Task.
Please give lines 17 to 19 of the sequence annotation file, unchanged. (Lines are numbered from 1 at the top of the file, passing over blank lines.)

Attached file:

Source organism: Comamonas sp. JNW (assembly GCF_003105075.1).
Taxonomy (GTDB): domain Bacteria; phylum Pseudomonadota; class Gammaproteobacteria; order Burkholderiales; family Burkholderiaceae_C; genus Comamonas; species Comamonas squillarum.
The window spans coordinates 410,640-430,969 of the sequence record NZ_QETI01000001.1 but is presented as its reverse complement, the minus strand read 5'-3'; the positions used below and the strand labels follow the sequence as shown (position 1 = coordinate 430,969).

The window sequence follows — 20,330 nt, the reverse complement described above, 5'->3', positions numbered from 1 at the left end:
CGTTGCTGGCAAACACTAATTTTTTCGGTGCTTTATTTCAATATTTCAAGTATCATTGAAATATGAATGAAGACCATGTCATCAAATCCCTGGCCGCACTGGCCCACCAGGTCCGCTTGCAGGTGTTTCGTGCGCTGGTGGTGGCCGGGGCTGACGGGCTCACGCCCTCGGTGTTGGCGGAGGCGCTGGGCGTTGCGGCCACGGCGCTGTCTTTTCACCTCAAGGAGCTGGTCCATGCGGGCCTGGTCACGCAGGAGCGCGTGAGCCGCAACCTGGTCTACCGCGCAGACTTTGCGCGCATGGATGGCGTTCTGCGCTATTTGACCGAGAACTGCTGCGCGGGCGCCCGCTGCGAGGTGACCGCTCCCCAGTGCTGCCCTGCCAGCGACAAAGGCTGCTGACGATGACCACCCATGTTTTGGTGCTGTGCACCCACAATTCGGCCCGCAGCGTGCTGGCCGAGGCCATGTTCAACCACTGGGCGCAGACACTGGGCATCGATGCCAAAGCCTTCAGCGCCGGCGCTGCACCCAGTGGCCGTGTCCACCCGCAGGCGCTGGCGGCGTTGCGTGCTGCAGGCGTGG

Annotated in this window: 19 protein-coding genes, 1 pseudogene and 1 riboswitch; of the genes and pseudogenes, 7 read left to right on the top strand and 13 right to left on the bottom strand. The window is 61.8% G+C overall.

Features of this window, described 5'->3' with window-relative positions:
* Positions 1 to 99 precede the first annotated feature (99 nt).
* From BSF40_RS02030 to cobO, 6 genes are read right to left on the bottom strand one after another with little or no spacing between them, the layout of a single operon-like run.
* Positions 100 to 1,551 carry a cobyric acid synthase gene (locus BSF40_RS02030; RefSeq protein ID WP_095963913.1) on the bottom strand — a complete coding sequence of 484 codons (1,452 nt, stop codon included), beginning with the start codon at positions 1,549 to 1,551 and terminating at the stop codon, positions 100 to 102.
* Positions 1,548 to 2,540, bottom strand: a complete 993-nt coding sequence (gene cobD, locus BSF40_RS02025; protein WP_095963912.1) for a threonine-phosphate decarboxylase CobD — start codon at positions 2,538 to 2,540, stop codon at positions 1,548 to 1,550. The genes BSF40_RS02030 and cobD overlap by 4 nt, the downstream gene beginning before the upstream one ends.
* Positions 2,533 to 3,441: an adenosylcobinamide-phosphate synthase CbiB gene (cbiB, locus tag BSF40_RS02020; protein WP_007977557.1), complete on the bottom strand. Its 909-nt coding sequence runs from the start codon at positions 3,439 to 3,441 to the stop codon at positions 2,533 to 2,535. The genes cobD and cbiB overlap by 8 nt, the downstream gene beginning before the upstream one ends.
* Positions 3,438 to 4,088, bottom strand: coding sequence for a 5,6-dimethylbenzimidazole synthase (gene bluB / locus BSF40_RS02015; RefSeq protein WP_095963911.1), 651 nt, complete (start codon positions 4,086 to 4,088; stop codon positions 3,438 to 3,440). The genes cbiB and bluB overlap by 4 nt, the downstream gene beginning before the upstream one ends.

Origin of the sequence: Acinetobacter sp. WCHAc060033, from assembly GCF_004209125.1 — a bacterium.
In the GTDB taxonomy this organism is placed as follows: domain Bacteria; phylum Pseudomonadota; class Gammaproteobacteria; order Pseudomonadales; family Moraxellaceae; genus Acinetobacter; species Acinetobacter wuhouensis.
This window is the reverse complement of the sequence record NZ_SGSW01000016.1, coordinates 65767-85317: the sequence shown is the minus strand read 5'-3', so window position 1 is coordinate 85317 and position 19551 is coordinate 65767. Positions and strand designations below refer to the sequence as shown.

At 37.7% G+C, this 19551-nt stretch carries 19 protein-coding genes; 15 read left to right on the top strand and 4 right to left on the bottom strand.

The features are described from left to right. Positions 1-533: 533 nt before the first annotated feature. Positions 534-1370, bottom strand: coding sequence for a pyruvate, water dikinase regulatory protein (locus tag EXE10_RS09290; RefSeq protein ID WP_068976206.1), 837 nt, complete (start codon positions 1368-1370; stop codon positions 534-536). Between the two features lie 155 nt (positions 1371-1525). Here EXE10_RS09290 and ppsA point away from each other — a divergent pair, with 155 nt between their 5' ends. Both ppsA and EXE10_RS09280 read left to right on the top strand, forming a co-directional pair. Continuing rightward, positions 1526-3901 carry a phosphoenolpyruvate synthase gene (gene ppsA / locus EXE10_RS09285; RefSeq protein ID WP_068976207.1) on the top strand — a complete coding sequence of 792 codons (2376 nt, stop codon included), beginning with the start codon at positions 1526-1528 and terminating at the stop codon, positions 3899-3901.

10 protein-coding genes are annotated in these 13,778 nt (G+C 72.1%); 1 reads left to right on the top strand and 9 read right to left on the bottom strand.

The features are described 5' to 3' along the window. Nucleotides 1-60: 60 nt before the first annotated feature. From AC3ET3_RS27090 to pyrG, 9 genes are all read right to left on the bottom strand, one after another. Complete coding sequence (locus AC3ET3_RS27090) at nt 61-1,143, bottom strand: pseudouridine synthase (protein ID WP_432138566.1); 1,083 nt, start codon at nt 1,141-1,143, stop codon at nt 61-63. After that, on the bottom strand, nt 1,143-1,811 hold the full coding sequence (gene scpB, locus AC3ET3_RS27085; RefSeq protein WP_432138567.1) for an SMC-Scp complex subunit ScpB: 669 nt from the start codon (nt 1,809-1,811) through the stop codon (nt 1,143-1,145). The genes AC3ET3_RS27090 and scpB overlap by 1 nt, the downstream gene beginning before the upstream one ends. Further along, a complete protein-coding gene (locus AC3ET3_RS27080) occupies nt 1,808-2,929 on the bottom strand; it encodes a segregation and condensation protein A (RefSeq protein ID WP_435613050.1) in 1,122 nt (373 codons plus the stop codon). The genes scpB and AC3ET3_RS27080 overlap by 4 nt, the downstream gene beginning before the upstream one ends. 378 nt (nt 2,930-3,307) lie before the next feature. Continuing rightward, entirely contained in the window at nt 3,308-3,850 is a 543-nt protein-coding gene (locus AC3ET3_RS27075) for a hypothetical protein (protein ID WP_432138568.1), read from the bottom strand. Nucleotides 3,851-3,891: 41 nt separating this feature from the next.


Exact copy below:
At 37.7% G+C, this 19551-nt stretch carries 19 protein-coding genes; 15 read left to right on the top strand and 4 right to left on the bottom strand.

The features are described from left to right. Positions 1-533: 533 nt before the first annotated feature. Positions 534-1370, bottom strand: coding sequence for a pyruvate, water dikinase regulatory protein (locus tag EXE10_RS09290; RefSeq protein ID WP_068976206.1), 837 nt, complete (start codon positions 1368-1370; stop codon positions 534-536). Between the two features lie 155 nt (positions 1371-1525). Here EXE10_RS09290 and ppsA point away from each other — a divergent pair, with 155 nt between their 5' ends. Both ppsA and EXE10_RS09280 read left to right on the top strand, forming a co-directional pair. Continuing rightward, positions 1526-3901 carry a phosphoenolpyruvate synthase gene (gene ppsA / locus EXE10_RS09285; RefSeq protein ID WP_068976207.1) on the top strand — a complete coding sequence of 792 codons (2376 nt, stop codon included), beginning with the start codon at positions 1526-1528 and terminating at the stop codon, positions 3899-3901.

10 protein-coding genes are annotated in these 13,778 nt (G+C 72.1%); 1 reads left to right on the top strand and 9 read right to left on the bottom strand.